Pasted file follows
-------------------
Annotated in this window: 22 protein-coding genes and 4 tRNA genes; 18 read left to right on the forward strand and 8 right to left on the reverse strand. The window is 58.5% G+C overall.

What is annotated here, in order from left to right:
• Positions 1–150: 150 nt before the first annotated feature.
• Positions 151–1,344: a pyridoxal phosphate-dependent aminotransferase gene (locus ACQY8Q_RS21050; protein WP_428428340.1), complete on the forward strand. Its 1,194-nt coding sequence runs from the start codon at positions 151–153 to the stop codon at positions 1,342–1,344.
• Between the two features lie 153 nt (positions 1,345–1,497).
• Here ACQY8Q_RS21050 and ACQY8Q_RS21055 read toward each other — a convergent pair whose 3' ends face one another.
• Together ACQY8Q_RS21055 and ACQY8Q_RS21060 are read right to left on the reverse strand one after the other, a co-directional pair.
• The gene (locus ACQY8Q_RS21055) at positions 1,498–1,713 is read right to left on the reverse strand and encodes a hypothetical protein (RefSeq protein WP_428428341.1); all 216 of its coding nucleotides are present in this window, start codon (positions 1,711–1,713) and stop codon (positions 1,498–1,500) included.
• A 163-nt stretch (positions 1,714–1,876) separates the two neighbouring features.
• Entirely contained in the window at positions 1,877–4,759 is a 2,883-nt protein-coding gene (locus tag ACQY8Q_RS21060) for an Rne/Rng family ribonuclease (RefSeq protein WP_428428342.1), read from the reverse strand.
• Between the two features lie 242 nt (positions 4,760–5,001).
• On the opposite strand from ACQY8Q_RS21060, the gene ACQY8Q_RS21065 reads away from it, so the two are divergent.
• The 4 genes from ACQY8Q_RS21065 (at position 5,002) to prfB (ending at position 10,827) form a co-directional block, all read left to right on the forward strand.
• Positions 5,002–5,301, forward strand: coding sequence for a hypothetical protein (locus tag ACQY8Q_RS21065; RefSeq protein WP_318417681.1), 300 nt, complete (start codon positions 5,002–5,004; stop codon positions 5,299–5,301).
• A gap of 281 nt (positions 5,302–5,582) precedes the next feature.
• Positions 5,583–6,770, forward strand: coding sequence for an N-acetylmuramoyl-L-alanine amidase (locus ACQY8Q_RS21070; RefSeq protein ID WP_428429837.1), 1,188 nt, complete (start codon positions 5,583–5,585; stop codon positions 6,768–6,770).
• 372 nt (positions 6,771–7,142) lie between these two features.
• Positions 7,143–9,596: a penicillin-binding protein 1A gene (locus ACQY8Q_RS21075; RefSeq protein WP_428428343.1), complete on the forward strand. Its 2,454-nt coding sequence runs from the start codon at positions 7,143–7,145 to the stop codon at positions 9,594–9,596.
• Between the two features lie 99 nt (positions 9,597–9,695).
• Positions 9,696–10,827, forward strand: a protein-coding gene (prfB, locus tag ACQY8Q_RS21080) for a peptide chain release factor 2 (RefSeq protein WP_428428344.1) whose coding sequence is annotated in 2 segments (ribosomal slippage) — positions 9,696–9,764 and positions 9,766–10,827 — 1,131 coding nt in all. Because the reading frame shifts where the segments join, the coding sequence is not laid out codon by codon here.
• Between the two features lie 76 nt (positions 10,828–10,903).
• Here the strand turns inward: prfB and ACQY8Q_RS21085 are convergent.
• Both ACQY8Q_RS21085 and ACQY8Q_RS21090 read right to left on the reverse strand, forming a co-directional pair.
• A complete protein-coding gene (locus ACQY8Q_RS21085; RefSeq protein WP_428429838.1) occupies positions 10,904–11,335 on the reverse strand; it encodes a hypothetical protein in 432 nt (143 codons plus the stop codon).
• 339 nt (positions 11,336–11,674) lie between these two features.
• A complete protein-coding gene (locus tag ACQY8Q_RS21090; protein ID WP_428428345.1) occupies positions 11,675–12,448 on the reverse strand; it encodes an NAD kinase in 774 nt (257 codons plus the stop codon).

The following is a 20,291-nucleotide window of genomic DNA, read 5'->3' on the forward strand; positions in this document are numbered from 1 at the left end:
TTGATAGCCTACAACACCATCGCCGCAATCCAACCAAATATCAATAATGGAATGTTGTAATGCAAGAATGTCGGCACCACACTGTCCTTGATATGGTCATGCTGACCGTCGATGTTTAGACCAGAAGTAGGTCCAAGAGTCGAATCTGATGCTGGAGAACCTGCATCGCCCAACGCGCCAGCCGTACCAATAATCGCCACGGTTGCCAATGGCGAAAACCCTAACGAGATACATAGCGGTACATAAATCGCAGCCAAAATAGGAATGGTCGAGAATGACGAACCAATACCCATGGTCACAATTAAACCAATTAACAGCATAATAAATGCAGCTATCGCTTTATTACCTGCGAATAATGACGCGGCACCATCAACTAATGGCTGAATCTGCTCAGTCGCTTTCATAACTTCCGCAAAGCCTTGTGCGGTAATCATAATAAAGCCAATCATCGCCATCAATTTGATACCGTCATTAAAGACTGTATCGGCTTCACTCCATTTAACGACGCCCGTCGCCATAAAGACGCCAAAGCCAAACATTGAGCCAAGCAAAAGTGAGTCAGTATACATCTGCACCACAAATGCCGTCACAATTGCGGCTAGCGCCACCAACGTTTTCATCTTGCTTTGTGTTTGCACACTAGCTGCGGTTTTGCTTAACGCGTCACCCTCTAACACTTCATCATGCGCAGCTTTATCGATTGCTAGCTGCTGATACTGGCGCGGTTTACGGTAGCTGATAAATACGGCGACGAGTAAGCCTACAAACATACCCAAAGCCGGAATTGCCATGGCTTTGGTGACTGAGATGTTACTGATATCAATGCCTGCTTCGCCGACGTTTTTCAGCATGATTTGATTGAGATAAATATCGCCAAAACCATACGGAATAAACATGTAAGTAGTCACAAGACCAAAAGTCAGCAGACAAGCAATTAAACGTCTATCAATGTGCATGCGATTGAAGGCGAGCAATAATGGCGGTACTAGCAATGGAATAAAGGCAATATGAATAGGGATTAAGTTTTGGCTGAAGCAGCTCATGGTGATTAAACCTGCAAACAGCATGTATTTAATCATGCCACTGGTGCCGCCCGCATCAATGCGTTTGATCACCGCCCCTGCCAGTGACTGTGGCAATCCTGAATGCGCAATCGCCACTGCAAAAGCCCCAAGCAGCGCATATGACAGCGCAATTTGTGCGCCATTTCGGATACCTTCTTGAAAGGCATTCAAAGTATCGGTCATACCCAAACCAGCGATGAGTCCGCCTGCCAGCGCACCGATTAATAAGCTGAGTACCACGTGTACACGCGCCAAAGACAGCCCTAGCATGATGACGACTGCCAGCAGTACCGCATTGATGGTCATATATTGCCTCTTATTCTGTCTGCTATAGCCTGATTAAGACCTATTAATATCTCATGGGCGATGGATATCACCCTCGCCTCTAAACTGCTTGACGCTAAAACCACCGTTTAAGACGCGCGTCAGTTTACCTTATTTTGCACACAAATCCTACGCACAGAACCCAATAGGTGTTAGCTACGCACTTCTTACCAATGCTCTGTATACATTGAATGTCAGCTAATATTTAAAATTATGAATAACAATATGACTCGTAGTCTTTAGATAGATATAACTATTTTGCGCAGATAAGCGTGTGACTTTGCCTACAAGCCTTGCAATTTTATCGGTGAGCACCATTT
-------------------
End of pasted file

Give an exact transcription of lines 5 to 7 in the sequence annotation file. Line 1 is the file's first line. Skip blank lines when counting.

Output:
• Between the two features lie 153 nt (positions 1,345–1,497).
• Here ACQY8Q_RS21050 and ACQY8Q_RS21055 read toward each other — a convergent pair whose 3' ends face one another.
• Together ACQY8Q_RS21055 and ACQY8Q_RS21060 are read right to left on the reverse strand one after the other, a co-directional pair.